June 18, 2002
Diane Witiak
John Irvine
(202) 639-6419

AFGE Responds to President's Homeland Security Bill

(WASHINGTON, D.C.)--The American Federation of Government Employees (AFGE) today decried the Bush Administration's attempt to destroy basic civil service standards for thousands of federal workers who would be folded into the proposed Department of Homeland Security.

According to AFGE, the proposed legislation would grant the new agency's managers blanket authority to set pay and other conditions of employment without regard to existing rules or protections.

"This bill has the potential to allow the new Department to engage in personnel actions that are today illegal, such as picking out individual employees for transfer or removal from their jobs," said AFGE National President Bobby L. Harnage. "In opening the door to hiring and firing on the basis of politics and favoritism, the legislation would impose a modern day 'spoils system,' undermining the nation's long-standing civil service principles that ensure the integrity of our government.

"It fundamentally alters the current system of checks and balances that works so successfully to protect both taxpayers and employees as the important missions of the federal government are carried out.

"The bill would give the Secretary of Homeland Security the authority to establish regulations jointly with the Office of Personnel Management (OPM) to create a 'human resources management system' that could make virtually all current civil service protections inapplicable to employees of the new Department. Further, the legislation is silent on the question of whether the new agency will recognize existing unions that represent more than a third of those who would be moved into the new agency.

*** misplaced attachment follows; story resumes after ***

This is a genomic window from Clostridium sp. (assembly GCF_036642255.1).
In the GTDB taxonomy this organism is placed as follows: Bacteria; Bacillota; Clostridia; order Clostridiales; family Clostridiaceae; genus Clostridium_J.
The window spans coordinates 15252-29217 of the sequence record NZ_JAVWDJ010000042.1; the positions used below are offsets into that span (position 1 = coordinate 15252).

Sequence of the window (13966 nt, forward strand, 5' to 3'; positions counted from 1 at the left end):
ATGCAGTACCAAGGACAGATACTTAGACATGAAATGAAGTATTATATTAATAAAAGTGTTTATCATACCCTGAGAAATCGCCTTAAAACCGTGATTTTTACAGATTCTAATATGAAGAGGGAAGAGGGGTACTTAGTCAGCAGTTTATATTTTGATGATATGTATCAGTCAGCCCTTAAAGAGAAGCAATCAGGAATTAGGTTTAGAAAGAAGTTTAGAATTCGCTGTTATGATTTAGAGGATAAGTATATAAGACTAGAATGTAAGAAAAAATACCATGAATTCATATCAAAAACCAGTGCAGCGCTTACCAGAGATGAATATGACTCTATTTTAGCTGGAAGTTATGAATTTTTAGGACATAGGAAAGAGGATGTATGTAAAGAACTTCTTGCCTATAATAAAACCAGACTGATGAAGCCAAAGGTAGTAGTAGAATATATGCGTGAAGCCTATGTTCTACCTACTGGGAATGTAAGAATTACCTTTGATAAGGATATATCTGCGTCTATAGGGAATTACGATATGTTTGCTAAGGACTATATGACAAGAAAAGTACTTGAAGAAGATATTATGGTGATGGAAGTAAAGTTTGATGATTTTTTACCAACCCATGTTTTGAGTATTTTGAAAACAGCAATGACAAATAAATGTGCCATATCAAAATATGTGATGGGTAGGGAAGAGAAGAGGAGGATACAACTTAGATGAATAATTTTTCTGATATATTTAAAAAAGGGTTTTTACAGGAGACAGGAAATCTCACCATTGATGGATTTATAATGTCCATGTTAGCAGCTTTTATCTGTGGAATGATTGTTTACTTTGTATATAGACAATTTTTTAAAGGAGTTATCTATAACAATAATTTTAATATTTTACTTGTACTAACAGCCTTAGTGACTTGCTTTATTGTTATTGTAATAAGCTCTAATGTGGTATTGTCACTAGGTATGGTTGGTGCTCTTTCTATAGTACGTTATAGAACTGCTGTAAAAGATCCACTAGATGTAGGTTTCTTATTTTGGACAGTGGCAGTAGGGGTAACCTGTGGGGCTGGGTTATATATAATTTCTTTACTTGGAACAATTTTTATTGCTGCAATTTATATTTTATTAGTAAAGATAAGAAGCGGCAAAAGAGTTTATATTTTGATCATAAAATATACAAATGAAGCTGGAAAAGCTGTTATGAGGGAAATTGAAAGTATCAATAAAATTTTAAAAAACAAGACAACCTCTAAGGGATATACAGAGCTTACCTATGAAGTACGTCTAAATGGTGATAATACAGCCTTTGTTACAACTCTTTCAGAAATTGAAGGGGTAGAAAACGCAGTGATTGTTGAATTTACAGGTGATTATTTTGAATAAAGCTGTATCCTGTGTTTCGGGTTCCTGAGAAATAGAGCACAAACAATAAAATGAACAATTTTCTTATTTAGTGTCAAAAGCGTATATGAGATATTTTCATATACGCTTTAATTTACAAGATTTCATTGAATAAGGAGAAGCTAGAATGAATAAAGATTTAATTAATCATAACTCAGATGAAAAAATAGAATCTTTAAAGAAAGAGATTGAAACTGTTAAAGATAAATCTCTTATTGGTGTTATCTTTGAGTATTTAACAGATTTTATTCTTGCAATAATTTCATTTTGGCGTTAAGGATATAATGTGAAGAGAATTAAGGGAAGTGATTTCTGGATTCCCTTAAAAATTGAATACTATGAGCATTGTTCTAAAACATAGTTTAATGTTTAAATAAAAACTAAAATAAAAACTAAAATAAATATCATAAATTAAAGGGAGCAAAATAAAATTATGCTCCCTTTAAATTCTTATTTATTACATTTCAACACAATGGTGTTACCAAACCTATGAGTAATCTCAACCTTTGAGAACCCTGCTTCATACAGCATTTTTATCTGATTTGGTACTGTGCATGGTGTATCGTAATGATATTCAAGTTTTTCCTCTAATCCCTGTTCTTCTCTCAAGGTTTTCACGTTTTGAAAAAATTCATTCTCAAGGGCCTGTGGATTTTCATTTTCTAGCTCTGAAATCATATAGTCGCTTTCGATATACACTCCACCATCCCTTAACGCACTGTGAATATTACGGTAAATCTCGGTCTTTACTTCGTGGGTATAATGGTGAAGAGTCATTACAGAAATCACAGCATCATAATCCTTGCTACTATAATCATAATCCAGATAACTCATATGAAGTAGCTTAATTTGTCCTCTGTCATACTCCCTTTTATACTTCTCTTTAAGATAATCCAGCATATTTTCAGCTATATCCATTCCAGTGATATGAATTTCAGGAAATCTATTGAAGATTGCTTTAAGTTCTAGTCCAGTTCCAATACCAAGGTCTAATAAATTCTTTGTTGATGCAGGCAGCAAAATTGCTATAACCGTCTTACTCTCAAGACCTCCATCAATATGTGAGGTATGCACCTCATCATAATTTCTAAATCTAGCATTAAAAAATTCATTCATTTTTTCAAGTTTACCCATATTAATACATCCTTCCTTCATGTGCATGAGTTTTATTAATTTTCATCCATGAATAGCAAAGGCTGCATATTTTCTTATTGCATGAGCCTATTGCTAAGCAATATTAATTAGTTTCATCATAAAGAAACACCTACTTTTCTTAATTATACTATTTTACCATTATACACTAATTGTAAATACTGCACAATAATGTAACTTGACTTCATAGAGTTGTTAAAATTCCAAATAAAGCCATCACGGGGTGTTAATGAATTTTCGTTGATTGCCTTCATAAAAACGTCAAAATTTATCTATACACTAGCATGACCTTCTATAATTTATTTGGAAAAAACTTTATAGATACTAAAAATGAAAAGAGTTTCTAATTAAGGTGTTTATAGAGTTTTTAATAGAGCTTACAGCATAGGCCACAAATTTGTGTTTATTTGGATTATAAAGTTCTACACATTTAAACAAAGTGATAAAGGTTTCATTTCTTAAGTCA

"This proposal appears to be an attempt to punish and blame rank and file federal employees for the security lapses that made our nation vulnerable to the September 11 attack. This blame is mislaid, and the punishment unwarranted.

"Homeland security requires a secure work force. Federal employees need the protections of a system that allows them to speak out about mismanagement in the new agency, without fear of losing their job.

"AFGE asks that when the bill is taken up by Congress, it include the continuation of existing union contracts and protections for all employees who currently have such protections. Further, the Human Resources Management System should be applied only to managers in the new agency. If the President wants 'flexibility' to make the new agency effective and efficient, he should direct his attention to those responsible for shaping its mission: the managers and executives, not rank and file federal workers."

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